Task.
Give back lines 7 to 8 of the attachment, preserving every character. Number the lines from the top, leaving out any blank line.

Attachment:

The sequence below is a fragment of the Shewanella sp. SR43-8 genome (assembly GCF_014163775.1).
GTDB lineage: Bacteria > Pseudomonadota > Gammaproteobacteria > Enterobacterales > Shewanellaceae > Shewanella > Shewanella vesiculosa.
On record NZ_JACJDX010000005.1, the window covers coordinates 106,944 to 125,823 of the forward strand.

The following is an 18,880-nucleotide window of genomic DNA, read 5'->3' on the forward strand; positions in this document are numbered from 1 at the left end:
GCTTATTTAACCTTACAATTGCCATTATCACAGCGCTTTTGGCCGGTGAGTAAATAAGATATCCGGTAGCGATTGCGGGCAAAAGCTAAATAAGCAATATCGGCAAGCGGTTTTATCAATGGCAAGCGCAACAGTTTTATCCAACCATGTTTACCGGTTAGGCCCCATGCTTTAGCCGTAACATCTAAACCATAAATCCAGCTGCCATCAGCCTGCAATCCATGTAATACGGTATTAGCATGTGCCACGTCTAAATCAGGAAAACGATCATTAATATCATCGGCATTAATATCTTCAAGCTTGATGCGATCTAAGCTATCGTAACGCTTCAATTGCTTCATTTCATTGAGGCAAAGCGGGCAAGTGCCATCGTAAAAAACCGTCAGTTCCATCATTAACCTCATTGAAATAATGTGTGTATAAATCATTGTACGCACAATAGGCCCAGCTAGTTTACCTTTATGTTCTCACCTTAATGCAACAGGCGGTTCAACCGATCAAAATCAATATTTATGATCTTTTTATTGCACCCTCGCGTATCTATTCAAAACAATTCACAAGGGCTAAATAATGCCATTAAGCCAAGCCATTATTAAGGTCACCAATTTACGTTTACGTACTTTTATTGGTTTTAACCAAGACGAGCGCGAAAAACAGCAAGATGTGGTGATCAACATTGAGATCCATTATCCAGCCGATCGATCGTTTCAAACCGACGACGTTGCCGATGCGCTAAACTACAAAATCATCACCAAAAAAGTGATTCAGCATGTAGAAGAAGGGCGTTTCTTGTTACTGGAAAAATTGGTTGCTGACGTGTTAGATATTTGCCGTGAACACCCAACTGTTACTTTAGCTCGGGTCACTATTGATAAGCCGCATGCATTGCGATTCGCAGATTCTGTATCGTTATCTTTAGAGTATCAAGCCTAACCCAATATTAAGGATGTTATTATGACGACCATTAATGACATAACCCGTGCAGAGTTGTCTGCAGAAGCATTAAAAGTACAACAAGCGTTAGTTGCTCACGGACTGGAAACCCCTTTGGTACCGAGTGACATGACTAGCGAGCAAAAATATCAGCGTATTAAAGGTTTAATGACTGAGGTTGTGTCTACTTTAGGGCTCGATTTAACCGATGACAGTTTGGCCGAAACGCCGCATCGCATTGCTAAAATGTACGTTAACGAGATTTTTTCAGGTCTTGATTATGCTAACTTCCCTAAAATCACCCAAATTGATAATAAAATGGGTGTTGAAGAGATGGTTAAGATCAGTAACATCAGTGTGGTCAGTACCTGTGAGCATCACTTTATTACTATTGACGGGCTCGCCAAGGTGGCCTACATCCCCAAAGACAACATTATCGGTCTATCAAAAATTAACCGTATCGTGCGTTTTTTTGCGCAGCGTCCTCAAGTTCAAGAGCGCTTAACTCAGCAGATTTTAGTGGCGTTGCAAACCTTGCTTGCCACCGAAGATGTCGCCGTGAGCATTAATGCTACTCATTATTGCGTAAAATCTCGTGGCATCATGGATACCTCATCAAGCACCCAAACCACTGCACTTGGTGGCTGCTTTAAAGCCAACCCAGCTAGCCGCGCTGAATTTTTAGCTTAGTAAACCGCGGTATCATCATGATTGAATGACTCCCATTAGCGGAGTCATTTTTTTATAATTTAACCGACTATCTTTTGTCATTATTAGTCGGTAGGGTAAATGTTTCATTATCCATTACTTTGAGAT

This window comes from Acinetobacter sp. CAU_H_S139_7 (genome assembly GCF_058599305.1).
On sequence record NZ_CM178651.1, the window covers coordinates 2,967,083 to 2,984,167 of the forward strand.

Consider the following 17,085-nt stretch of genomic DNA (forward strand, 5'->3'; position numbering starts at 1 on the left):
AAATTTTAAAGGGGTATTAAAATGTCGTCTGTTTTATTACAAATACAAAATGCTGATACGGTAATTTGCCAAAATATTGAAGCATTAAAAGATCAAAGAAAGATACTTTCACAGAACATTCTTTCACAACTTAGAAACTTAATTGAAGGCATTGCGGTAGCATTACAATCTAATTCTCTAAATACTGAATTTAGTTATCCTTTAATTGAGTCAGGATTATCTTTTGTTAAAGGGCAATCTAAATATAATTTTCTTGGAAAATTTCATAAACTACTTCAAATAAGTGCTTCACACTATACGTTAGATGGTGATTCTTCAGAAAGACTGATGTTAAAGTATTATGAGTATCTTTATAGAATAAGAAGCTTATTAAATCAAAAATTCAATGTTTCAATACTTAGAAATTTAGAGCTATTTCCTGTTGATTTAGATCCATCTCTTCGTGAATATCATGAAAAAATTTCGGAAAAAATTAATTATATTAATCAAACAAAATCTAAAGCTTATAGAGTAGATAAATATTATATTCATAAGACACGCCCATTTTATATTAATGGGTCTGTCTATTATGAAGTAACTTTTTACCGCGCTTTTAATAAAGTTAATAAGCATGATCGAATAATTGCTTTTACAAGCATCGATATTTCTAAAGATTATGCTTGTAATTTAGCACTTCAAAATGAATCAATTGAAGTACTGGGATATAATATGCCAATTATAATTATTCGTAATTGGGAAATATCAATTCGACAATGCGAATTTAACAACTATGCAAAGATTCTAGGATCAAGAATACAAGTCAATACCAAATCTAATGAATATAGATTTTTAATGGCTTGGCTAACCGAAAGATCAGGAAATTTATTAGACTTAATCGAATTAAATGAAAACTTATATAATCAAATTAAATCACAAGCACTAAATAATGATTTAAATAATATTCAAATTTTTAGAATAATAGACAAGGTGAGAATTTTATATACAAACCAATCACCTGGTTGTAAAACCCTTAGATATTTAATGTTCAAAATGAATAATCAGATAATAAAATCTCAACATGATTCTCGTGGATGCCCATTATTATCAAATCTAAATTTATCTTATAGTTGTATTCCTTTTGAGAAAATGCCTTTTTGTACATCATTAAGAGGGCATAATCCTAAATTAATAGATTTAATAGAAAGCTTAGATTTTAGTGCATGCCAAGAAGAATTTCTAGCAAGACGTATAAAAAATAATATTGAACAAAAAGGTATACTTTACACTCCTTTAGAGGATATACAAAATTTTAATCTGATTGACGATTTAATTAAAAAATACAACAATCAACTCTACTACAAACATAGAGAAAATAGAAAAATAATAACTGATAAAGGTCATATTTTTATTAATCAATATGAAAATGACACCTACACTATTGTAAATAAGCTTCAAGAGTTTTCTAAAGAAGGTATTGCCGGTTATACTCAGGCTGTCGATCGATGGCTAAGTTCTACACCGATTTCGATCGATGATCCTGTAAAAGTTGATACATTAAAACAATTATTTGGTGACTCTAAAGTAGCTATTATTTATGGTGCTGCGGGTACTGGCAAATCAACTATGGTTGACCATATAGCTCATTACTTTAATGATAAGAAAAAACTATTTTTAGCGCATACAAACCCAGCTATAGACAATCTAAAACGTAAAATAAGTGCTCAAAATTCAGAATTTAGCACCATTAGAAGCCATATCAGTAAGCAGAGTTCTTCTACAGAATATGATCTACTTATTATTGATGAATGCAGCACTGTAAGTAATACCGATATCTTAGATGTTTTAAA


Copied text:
On sequence record NZ_CM178651.1, the window covers coordinates 2,967,083 to 2,984,167 of the forward strand.

Consider the following 17,085-nt stretch of genomic DNA (forward strand, 5'->3'; position numbering starts at 1 on the left):